Today, he is more than $400,000 richer as a result of that attack.
All because a Denver police officer named Kyllion Chafin took offense after the blind man asked to feel his badge to ensure he was truly a cop.
Not only did Chafin refuse to allow White to feel his badge, the cop forced White’s hands behind his back and pushed him forward, resulting in White’s head being slammed into a hard ticket counter.
Chafin then cuffed him so tightly that White was left with permanent damage in his hands, making it difficult for him to read braille.
Then to top things off, Denver police tried to convince the jury during the trial last month that White is not really blind.
But White lost sight of one eye at the age of 11 when he was struck by a snowball. He then lost sight in his other eye due to a sympathetic response.
And standing at 5-feet, 2-inches and weighing 140 pounds, the then-77-year-old man is hardly an intimidating figure to deserve the treatment he received that day.
It all started in May 2012 when White was attempting to catch a bus at the Denver Greyhound station to return to his home in Eagle, Colorado.
The bus was full, so a ticket cashier told him to wait in the lobby in case any openings were available. He then asked to speak with a manager.
It was then that a security guard from Code-3 Protection & Security told White that he was trespassing and had to leave the property.
But White refused to leave and as a result, police were called.
Denver police officer Kyllion Chafin was the first cop on scene. That was when White asked to feel his badge to verify he was actually an officer.
His attorney, Mari Newman, told the [**Vail Daily**](http://www.vaildaily.com/news/18920744-113/blind-eagle-man-awarded-400k-in-denver-police) he has had bad experiences in the past with police impersonators.
> “He had almost been robbed once by a person impersonating a police officer,” Newman said.
> Touching the officer’s badge is how he determines whether it’s legitimate or whether he’s being conned by an impostor, Newman said.
> “There’s no legitimate reason for a police officer to refuse such a reasonable request,” Newman said.
> White was on his phone talking with a 911 operator through all of this.
> The officer insisted that White hang up the phone, and that made him even more nervous, Newman said.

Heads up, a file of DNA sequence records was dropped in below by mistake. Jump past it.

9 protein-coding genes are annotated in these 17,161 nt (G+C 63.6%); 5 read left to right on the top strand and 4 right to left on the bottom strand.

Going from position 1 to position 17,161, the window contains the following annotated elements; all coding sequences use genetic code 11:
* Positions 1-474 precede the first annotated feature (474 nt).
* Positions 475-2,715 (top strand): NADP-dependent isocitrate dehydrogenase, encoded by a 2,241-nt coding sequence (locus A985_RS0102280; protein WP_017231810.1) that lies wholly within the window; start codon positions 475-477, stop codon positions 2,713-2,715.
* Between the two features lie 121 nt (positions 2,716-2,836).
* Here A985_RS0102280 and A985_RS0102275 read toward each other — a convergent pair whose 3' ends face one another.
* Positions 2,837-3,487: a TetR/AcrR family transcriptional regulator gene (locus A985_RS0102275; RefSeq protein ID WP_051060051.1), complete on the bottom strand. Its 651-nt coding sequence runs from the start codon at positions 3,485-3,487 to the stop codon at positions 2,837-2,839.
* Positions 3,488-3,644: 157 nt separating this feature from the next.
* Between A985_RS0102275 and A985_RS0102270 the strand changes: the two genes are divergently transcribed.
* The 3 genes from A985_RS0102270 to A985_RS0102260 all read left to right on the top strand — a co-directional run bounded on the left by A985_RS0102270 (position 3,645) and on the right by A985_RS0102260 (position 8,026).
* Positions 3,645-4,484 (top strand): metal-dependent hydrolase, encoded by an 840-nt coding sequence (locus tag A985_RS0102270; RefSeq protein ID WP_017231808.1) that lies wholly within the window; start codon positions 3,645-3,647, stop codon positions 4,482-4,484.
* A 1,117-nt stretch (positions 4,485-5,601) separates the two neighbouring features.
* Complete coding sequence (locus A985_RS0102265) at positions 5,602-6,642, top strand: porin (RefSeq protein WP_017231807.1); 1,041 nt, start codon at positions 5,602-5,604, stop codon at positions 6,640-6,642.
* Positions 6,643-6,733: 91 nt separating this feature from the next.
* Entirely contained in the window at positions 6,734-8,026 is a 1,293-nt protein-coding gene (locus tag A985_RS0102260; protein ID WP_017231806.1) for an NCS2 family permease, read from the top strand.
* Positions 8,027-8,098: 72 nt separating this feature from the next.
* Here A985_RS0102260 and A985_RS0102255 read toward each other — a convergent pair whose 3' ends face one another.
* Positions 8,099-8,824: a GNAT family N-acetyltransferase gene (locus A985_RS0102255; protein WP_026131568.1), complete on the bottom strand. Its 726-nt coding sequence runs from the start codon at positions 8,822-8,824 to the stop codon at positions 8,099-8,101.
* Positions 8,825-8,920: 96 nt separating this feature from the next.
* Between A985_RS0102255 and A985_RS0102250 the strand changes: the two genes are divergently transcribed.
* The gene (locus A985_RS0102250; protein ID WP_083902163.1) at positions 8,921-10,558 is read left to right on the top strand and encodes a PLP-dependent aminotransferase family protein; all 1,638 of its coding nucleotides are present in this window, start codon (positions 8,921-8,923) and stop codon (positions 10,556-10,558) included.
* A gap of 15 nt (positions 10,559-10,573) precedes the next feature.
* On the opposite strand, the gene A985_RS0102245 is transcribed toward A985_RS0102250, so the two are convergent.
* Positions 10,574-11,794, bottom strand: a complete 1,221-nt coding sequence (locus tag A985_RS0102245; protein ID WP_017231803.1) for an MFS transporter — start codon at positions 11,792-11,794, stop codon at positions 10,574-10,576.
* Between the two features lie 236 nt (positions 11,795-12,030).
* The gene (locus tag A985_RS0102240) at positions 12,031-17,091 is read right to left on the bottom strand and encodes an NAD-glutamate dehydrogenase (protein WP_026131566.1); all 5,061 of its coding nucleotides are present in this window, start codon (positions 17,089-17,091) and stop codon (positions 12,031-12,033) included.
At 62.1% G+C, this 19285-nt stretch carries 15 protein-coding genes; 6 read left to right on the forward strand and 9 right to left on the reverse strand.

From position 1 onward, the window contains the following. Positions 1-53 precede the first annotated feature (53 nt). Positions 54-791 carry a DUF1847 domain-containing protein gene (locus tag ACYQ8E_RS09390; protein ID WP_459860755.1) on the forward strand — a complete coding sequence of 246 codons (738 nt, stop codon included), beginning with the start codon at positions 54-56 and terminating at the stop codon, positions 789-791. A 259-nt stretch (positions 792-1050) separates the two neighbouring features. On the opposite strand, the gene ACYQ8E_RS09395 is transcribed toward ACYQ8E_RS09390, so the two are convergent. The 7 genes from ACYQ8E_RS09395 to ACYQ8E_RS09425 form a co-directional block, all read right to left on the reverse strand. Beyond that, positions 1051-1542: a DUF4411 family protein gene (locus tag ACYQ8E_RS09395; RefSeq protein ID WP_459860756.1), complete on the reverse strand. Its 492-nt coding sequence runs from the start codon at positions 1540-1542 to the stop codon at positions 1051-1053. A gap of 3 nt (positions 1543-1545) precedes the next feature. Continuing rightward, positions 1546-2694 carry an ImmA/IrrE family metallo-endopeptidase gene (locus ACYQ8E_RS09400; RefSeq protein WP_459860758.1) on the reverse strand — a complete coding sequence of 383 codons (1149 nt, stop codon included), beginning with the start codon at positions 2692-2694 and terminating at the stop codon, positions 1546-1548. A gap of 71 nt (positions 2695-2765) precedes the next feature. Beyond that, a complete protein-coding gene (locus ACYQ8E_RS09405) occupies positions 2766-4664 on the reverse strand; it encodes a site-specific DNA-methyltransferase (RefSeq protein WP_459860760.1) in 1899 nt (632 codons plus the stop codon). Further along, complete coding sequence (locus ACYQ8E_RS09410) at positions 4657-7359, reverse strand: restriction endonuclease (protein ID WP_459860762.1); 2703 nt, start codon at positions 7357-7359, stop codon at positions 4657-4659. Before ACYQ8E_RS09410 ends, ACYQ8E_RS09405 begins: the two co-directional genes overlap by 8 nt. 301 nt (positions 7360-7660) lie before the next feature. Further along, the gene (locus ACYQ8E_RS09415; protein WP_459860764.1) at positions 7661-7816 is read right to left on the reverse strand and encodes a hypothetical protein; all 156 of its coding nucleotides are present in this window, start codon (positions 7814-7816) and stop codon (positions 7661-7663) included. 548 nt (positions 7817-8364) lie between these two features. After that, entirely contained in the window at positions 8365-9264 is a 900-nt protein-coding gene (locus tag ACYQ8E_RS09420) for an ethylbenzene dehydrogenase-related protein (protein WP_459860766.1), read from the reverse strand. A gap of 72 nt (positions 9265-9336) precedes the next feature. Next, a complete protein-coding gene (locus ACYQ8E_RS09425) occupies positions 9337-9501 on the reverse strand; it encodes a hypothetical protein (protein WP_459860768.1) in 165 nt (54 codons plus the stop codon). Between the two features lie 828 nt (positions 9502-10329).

After Chafin slammed his head against the ticket counter and cuffed his hands behind his back, White was walked outside and forced to sit down on a curb.
A Denver police sergeant then walked up to him and began asking questions, recording the conversation without telling White.
> While this elderly blind man with overly tight handcuffs was sitting on the floor with blood running down his face, a sergeant showed up and interrogated him, trying to get him to justify their excessive use of force,” Newman said.
> “Can you imagine this?” Newman said. “Mr. White was saying his hands were going numb, but instead of taking care of him, the sergeant starts a secret video interrogation.”
> On the video you can hear White ask the sergeant, “Can I feel your …?”
> The sergeant cut him off, saying, “No, you cannot feel my badge.”
With bruising and blood on his face, White was transported to jail.
But he was released a few hours later with no charges against him.
White sued the Denver Police Department, Officer Chafin and Code-3 Protection & Security.
While the security company settled with White out of court, the Denver Police Department decided to fight the lawsuit in court.
The jury sided in favor of Mr. White, awarding him $100,000 in compensatory damages and $300,000 in punitive damages. The judge also ordered that White’s court costs and attorney’s fees be paid by the Denver Police Department.
Mr. White’s attorney Darold Killmer said:
> “We are very gratified that the jury recognized that Denver police Officer Chafin engaged in excessive force. The police officer’s aggressive, bullying response was inexcusable. He bloodied and brutalized an elderly disabled man who never in his life had any run-ins with police.”
The Denver Police Department released the following statement:
> “We respect the court and we respect the jury’s decision. We reviewed the case. We didn’t find any violations of policy. We are always looking for ways to improve.”
In fact, earlier this year, the Denver Police Department [**congratulated Chafin on Facebook**](https://www.facebook.com/denverpolice/photos/a.216526168452374.39921.175202779251380/658745140897139/?type=3&theater) for helping a disabled woman whose wheelchair had gotten stuck in the snow.
Evidently, she didn’t make the mistake of asking to feel his badge.